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Cognitive and Perceptual Factors, Not Disease Severity, Are Linked with Anxiety in COPD: Results from a Cross-Sectional Study.

Thakur ER, Sansgiry S, Petersen NJ, Stanley M, Kunik ME, Naik AD, Cully JA. Cognitive and Perceptual Factors, Not Disease Severity, Are Linked with Anxiety in COPD: Results from a Cross-Sectional Study. International Journal of Behavioral Medicine. 2018 Feb 1; 25(1):74-84.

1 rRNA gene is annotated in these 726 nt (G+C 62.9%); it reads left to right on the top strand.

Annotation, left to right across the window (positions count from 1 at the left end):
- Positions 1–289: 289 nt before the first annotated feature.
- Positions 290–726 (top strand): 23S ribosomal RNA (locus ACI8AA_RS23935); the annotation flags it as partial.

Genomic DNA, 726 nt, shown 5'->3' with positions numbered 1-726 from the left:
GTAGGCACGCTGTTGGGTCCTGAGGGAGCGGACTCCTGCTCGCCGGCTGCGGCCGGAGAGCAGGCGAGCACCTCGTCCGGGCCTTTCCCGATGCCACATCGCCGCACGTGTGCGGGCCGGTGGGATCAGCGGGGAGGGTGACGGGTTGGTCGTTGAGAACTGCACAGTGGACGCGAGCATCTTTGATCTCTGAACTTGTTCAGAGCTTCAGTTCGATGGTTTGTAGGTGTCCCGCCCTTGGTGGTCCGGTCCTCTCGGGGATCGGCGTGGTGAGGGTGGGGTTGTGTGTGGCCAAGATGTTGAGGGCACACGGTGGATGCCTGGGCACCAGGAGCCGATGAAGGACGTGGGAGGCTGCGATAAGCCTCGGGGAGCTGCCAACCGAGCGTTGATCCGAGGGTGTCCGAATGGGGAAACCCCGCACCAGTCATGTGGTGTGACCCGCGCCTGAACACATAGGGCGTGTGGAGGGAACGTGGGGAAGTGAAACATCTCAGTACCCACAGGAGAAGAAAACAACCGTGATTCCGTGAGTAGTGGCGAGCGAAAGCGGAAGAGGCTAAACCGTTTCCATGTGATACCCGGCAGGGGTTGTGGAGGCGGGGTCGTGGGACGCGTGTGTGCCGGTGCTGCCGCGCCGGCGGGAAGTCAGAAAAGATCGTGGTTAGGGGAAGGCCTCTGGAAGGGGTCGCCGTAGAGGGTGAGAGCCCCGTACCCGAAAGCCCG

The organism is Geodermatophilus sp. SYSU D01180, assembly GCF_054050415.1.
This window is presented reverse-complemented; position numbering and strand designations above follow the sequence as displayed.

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PURPOSE: Guided by the Transactional Model of Stress and Coping, the purpose of this cross-sectional study was to examine clinical factors-demographics, chronic obstructive pulmonary disease (COPD) severity, cognitive/perceptual variables (appraisal and coping)-and their relationship to clinically elevated symptoms of anxiety in a sample of veterans with COPD. METHOD: Participants included a sample of veterans with COPD, with or without comorbid congestive heart failure, and clinically significant symptoms of anxiety (n  =  172, mean age  =  65.3, SD  =  8.1), who previously presented to an outpatient VA setting. Participants completed questionnaires examining COPD severity (respiratory impairment and dyspnea- and fatigue-related quality of life); perceptions of a stressor (COPD illness intrusiveness); perceptions of control (locus of health control, mastery over COPD, self-efficacy); coping strategies (adaptive and maladaptive); and anxiety and depressive symptoms. RESULTS: Multivariable linear regressions revealed that anxiety was positively associated with more maladaptive coping and locus of control (attributed to other people), above and beyond disease severity, demographics, and depressive symptoms. CONCLUSION: These findings suggest that cognitive and perceptual factors are concurrent with anxiety; however, longitudinal investigations are needed to fully understand this relationship. Future research should also focus on identifying optimal assessment and treatment procedures when evaluating and treating patients with COPD and symptoms of anxiety. TRIAL REGISTRATION: NCT01149772.

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